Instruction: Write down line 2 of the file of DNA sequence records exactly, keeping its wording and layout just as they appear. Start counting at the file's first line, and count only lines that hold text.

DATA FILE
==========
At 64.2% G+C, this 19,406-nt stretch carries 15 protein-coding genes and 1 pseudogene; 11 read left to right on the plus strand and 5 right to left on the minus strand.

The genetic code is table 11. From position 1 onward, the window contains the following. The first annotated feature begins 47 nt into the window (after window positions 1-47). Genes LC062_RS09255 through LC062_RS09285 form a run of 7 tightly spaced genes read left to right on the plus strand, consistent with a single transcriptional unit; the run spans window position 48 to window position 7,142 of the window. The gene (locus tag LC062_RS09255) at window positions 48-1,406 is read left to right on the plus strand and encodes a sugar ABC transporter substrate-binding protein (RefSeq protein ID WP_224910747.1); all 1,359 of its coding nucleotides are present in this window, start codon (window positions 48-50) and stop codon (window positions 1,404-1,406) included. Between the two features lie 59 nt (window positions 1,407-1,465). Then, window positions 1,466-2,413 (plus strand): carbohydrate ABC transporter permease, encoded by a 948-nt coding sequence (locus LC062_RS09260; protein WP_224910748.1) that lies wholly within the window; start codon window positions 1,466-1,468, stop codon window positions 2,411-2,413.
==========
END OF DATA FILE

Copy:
The genetic code is table 11. From position 1 onward, the window contains the following. The first annotated feature begins 47 nt into the window (after window positions 1-47). Genes LC062_RS09255 through LC062_RS09285 form a run of 7 tightly spaced genes read left to right on the plus strand, consistent with a single transcriptional unit; the run spans window position 48 to window position 7,142 of the window. The gene (locus tag LC062_RS09255) at window positions 48-1,406 is read left to right on the plus strand and encodes a sugar ABC transporter substrate-binding protein (RefSeq protein ID WP_224910747.1); all 1,359 of its coding nucleotides are present in this window, start codon (window positions 48-50) and stop codon (window positions 1,404-1,406) included. Between the two features lie 59 nt (window positions 1,407-1,465). Then, window positions 1,466-2,413 (plus strand): carbohydrate ABC transporter permease, encoded by a 948-nt coding sequence (locus LC062_RS09260; protein WP_224910748.1) that lies wholly within the window; start codon window positions 1,466-1,468, stop codon window positions 2,411-2,413.